GDPR – Dispelling the myths Pt I

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By Mike Richardson, Managing Director EMEA, Maximizer Software

The EU General Data Protection Regulation (GDPR) comes into force on May 25 and is the most significant change to data protection legislation in Europe for over two decades.

But in our recent experience, many SMEs are still unsure what the regulation means for them. In most cases, the simple fact is that ‘business as usual’ is not an option. Privacy, security, accuracy and accountability – these are the overriding values of the GDPR and must be instilled into your company and its operations at every level.

Working in partnership with Bridewell Consulting to help companies embark on their compliance journey, we’re encountering some misapprehensions surrounding the GDPR – so over the next few weeks, we’ll dispel some of the common myths and suggest how you can turn your compliance responsibilities into an opportunity to reap greater business value from your data.

Myth #1 – “It doesn’t apply to SMEs.”

First and foremost, we need to address the fundamental misconception that the GDPR doesn’t apply to small businesses. In fact, GDPR is designed to govern how every organisation treats its personal information, putting individuals firmly in charge of the way their data is used.

The size and location of your business is irrelevant; if you hold personal information on individuals in the EU, as consumers and employees, then the regulation applies. In practice, this means that the principles guiding how data should be collected, processed, shared and stored apply to virtually every business within the EU, as well as those beyond Europe that process data on individuals within the Union.  There’s no exemption for small businesses or sole traders.

We are certainly finding that many SMEs have their heads in the sand at the moment – but the reality is that GDPR represents the dawn of a new era of data protection and with under 100 days to go until the enforcement date, you do need to get up to speed with your responsibilities.

Quite apart from the statutory side of the regulation, compliance could become a make-or-break factor in securing business in the future. Why? Under GDPR, both data controllers and data processors shoulder compliance responsibility, with either or both being liable to pay compensation or fines.

So if you are a “data processor”, for instance a supplier handling personal data for your clients, then you will find that the data controller will extend its scrutiny of data practices to your business, as a third-party processing data on their behalf. In practice, thousands of contracts are being rewritten to incorporate GDPR compliance, so processors need to get their data houses in order if they are to meet what will soon become a standard contractual requirement.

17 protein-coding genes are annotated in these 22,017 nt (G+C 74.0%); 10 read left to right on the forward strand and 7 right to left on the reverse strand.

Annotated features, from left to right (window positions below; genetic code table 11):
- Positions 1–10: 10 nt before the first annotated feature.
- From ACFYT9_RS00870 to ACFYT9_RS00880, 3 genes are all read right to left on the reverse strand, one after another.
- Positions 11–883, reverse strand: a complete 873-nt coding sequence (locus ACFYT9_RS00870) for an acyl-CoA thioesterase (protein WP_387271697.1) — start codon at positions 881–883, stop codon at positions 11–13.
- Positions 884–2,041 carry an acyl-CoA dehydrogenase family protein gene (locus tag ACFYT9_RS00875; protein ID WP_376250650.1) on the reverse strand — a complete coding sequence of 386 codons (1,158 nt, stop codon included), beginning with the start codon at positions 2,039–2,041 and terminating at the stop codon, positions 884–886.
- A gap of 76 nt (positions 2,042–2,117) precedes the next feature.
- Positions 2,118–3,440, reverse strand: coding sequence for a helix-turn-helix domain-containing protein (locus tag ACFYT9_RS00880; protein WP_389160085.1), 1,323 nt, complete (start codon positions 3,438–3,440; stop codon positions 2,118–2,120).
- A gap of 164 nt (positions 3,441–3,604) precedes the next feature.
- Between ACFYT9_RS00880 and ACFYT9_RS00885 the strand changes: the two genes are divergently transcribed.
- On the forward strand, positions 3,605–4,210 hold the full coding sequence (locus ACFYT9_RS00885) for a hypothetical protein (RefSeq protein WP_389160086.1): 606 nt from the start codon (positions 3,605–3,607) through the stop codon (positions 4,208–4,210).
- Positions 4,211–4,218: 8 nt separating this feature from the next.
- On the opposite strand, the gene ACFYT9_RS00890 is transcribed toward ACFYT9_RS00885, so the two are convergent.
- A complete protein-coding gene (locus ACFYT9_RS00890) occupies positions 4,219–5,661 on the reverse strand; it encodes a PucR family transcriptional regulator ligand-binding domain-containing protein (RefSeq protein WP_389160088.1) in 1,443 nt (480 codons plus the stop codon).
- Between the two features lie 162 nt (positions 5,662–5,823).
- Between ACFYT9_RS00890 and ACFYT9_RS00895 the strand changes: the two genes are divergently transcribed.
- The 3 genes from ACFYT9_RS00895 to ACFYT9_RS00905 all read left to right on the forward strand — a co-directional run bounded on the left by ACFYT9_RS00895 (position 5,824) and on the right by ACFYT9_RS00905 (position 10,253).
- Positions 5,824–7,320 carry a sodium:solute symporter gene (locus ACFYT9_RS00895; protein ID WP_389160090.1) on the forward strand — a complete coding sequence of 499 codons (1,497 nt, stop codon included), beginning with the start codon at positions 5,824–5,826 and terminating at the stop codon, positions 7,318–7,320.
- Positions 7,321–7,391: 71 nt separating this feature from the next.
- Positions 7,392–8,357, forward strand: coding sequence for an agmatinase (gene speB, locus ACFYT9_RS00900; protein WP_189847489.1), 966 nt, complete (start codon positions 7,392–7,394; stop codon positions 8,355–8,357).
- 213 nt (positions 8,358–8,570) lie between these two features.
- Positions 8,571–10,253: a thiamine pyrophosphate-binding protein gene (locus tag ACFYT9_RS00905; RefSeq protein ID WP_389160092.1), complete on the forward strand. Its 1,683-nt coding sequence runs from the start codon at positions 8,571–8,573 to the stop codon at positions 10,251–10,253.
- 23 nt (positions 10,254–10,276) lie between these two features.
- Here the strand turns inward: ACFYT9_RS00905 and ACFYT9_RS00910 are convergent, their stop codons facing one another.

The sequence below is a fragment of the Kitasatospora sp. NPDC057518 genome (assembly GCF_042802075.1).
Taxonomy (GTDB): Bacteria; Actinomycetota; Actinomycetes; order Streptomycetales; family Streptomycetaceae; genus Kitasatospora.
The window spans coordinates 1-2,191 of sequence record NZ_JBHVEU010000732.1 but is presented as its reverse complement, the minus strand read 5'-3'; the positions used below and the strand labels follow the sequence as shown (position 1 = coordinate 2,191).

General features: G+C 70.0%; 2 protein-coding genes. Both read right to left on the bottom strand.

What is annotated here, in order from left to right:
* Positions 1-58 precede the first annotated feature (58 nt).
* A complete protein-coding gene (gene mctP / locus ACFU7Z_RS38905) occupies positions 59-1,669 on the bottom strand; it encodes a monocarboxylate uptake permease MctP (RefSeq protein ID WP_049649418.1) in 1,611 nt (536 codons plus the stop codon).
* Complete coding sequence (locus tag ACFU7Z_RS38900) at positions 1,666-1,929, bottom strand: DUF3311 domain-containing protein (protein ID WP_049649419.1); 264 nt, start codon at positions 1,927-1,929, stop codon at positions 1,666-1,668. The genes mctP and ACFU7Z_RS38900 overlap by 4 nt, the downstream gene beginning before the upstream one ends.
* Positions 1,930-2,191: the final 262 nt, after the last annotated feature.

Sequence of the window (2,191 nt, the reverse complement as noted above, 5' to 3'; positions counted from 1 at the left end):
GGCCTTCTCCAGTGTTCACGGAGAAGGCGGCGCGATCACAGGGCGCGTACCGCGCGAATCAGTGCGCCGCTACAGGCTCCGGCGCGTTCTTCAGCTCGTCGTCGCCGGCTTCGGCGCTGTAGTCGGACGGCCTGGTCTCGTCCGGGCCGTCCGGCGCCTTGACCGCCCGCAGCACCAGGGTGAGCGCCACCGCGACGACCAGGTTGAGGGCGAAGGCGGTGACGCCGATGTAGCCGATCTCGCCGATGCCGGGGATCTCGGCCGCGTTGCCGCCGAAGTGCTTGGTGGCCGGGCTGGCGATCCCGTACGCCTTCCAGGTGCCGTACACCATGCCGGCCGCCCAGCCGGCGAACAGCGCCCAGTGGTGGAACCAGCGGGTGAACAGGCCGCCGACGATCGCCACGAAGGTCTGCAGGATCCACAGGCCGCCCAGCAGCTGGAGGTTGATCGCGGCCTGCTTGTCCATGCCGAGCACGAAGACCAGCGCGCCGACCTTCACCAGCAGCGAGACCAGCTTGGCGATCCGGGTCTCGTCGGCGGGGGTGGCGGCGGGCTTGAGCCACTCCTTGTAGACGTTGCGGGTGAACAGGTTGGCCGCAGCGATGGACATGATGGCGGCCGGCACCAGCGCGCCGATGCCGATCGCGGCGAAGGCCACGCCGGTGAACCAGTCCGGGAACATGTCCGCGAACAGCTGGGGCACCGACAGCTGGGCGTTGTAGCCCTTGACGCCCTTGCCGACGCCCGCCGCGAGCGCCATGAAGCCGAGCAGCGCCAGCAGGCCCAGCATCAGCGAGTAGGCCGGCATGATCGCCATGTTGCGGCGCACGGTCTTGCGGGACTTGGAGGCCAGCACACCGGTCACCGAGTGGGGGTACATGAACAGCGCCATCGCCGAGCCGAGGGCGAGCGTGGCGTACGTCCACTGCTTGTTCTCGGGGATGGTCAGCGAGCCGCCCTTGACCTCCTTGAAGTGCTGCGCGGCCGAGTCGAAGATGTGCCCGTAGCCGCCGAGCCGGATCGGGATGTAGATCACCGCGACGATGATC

Equally, if you are passing sales leads to business partners you need to ensure they are also GDPR compliant. It is clear that every SME will not achieve full compliance by May 25, but what’s important is to understand your obligations now so you can start assessing what data you hold, whether it is lawful to do so, and what changes you need to make.

For most companies, the processes necessary for GDPR compliance can deliver many commercial advantages. After all, data is the lifeblood of most organisations these days and how many SMEs are truly confident of the accuracy and consistency of their databases? This is the perfect opportunity to take control of sprawling (and in some cases, disparate) data repositories and to engage at a deeper level with your contacts.

GDPR-compliant databases will result in less wastage from your sales campaigns, improved targeting and warmer leads. What’s more, taking a proactive attitude to giving your contacts control of their data can only enhance your customer and prospect relationships. As the UK’s Information Commissioner Elizabeth Denham puts it: “Those that merely comply, that treat the GDPR as another box-ticking exercise…miss a trick because this is about restoring trust and confidence.”

Coming next: Myth #2 – “We’ll have to re-permission our entire database.”